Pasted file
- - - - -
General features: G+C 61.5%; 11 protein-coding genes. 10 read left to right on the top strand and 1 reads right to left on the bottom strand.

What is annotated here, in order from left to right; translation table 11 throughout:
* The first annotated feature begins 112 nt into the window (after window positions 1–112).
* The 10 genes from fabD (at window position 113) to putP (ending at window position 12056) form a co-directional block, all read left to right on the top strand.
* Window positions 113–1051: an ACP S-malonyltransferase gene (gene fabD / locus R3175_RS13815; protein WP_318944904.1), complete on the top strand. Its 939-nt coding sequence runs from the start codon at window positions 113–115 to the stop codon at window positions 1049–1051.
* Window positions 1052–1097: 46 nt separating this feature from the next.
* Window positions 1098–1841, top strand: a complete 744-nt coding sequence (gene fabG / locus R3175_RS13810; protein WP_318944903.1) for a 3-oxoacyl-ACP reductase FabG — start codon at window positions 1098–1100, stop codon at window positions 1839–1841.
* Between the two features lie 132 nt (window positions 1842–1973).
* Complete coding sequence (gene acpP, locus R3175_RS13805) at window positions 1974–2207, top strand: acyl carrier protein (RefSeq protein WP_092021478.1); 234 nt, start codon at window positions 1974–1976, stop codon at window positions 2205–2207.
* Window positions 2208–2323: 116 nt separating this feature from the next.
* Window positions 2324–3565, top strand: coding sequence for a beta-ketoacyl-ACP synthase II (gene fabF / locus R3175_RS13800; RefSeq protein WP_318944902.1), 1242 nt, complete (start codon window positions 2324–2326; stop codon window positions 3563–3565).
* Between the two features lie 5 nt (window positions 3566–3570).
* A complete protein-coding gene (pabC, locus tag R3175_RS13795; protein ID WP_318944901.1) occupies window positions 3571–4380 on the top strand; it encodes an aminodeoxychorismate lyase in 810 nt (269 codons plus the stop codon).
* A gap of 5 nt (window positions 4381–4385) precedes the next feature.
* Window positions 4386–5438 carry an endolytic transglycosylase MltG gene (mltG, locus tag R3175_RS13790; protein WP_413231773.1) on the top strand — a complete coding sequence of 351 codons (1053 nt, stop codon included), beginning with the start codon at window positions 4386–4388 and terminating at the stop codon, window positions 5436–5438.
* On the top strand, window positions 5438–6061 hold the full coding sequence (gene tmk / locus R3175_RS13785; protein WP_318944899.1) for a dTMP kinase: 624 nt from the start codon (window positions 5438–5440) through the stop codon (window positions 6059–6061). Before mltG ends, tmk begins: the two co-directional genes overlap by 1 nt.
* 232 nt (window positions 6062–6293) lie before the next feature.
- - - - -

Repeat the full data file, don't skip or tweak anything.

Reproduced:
General features: G+C 61.5%; 11 protein-coding genes. 10 read left to right on the top strand and 1 reads right to left on the bottom strand.

What is annotated here, in order from left to right; translation table 11 throughout:
* The first annotated feature begins 112 nt into the window (after window positions 1–112).
* The 10 genes from fabD (at window position 113) to putP (ending at window position 12056) form a co-directional block, all read left to right on the top strand.
* Window positions 113–1051: an ACP S-malonyltransferase gene (gene fabD / locus R3175_RS13815; protein WP_318944904.1), complete on the top strand. Its 939-nt coding sequence runs from the start codon at window positions 113–115 to the stop codon at window positions 1049–1051.
* Window positions 1052–1097: 46 nt separating this feature from the next.
* Window positions 1098–1841, top strand: a complete 744-nt coding sequence (gene fabG / locus R3175_RS13810; protein WP_318944903.1) for a 3-oxoacyl-ACP reductase FabG — start codon at window positions 1098–1100, stop codon at window positions 1839–1841.
* Between the two features lie 132 nt (window positions 1842–1973).
* Complete coding sequence (gene acpP, locus R3175_RS13805) at window positions 1974–2207, top strand: acyl carrier protein (RefSeq protein WP_092021478.1); 234 nt, start codon at window positions 1974–1976, stop codon at window positions 2205–2207.
* Window positions 2208–2323: 116 nt separating this feature from the next.
* Window positions 2324–3565, top strand: coding sequence for a beta-ketoacyl-ACP synthase II (gene fabF / locus R3175_RS13800; RefSeq protein WP_318944902.1), 1242 nt, complete (start codon window positions 2324–2326; stop codon window positions 3563–3565).
* Between the two features lie 5 nt (window positions 3566–3570).
* A complete protein-coding gene (pabC, locus tag R3175_RS13795; protein ID WP_318944901.1) occupies window positions 3571–4380 on the top strand; it encodes an aminodeoxychorismate lyase in 810 nt (269 codons plus the stop codon).
* A gap of 5 nt (window positions 4381–4385) precedes the next feature.
* Window positions 4386–5438 carry an endolytic transglycosylase MltG gene (mltG, locus tag R3175_RS13790; protein WP_413231773.1) on the top strand — a complete coding sequence of 351 codons (1053 nt, stop codon included), beginning with the start codon at window positions 4386–4388 and terminating at the stop codon, window positions 5436–5438.
* On the top strand, window positions 5438–6061 hold the full coding sequence (gene tmk / locus R3175_RS13785; protein WP_318944899.1) for a dTMP kinase: 624 nt from the start codon (window positions 5438–5440) through the stop codon (window positions 6059–6061). Before mltG ends, tmk begins: the two co-directional genes overlap by 1 nt.
* 232 nt (window positions 6062–6293) lie before the next feature.